NWS North Platte
The National Weather Service in North Platte took the above photo during their damage survey after a tornado touched down nine miles northwest of Perkins County. The survey reported the grain bin was tossed into a parked semi and then landed on the tractor. This happened on the property of Robert Woodmancy.
Complex of thunderstorms spawns tornado
Winds from a tornado that touched down briefly nine miles northwest of Grant on Wednesday, June 6 left agricultural equipment damaged.
According to the National Weather Service (NWS) of North Platte, a complex of thunderstorms moving through the area created the 10-yard-wide tornado, which was rated an EF-0 on the Enhanced Fujita scale.
The brief touchdown began at 7:24 p.m. and ended at 7:25 p.m., traveling 0.1 miles with an estimated peak wind of 70 mph.
While original reports placed the tornado at five miles northwest of Grant, NWS’ damage survey confirmed its location at nine miles northwest.
The damage survey reported a grain bin being tossed into a parked semi and then landing upside down on a tractor. Perkins County Emergency Manager Jim Brueggeman confirmed these damages happened on the property of Robert Woodmancy.
Several pivots were also damaged in the area.
Brueggeman said damages in Venango and northwest Perkins County included uprooted trees, a power line knocked on a shed and a camper trailer turned over on its side.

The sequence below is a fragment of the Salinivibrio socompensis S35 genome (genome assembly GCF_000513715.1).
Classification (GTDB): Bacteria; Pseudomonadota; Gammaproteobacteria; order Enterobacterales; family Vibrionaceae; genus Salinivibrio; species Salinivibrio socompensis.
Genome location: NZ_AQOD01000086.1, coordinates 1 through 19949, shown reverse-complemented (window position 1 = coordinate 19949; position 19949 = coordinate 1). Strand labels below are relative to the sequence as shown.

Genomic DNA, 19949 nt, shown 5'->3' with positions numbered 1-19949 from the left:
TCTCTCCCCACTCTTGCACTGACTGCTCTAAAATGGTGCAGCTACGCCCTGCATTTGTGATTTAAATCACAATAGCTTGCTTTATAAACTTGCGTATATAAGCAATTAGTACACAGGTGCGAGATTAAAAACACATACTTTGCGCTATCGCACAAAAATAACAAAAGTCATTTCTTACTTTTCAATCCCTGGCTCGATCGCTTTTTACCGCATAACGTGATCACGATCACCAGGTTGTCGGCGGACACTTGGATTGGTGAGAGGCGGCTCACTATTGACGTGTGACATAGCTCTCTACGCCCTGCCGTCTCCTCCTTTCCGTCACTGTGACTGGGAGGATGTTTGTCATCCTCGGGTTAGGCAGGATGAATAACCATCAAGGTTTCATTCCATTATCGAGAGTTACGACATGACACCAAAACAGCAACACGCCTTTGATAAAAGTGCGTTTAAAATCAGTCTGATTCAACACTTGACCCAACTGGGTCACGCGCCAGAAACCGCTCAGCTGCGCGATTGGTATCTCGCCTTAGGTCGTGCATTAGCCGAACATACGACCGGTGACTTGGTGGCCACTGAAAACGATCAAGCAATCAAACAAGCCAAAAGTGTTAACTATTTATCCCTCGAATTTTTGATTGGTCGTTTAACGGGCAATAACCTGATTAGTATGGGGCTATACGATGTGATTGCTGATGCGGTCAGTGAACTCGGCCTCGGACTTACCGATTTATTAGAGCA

While a severe thunderstorm warning had been issued for northwest Perkins County, Nathan Jurgensen of NWS said it’s not entirely unheard of for a tornado watch not to be issued before a tornado hits. Alerts are based on the most significant threats, and he said they believed those were aligned with more of a thunderstorm.
“We knew there would be potential for some severe weather. We didn’t think that there was a great tornado threat. However, obviously we still happened to see a tornado,” he said. “They were addressing the greatest threat rather than issuing a tornado watch because they didn’t believe there would be a great number of tornadoes.”
Lightening hit an antennae at the top of the tower by the Midwest Electric office in Grant at 8:17 p.m.
IT Manager Jayson Bishop said it destroyed several radios, about five computers, their phone system and a couple networks.
Great Plains Communications came in that night and restored one phone and returned the following day to get the rest operating. Bishop said they had enough spare computers to get up and running on Thursday.
Parts were expected Monday for radios to their meter reading and SCADA systems so they could get those systems operating.
As far as the storm affecting their customers, Bishop said they had 50 residential accounts without electricity at one time. Crews worked until early Thursday morning to get those accounts back in service.
Bishop said the lightning took out several fuses on irrigation wells that they were still working to replace Monday. He recommended that farmers and ranchers check their irrigation and stock wells to make sure they’re working.
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Brueggeman said registrants will only be notified if their address falls within the specific area of the weather alert. More than one address can be added if preferred. Alerts can be received by phone, text and/or email.
According to their website, NWS provides alert and warning information through official dissemination sources. They do not provide direct email/SMS alerts to the general public.
NWS North Platte provides weather updates through their Facebook page, US National Weather Service North Platte Nebraska.
According to Brueggeman, the tornado siren is sounded if there is a threat to residents of the city or village.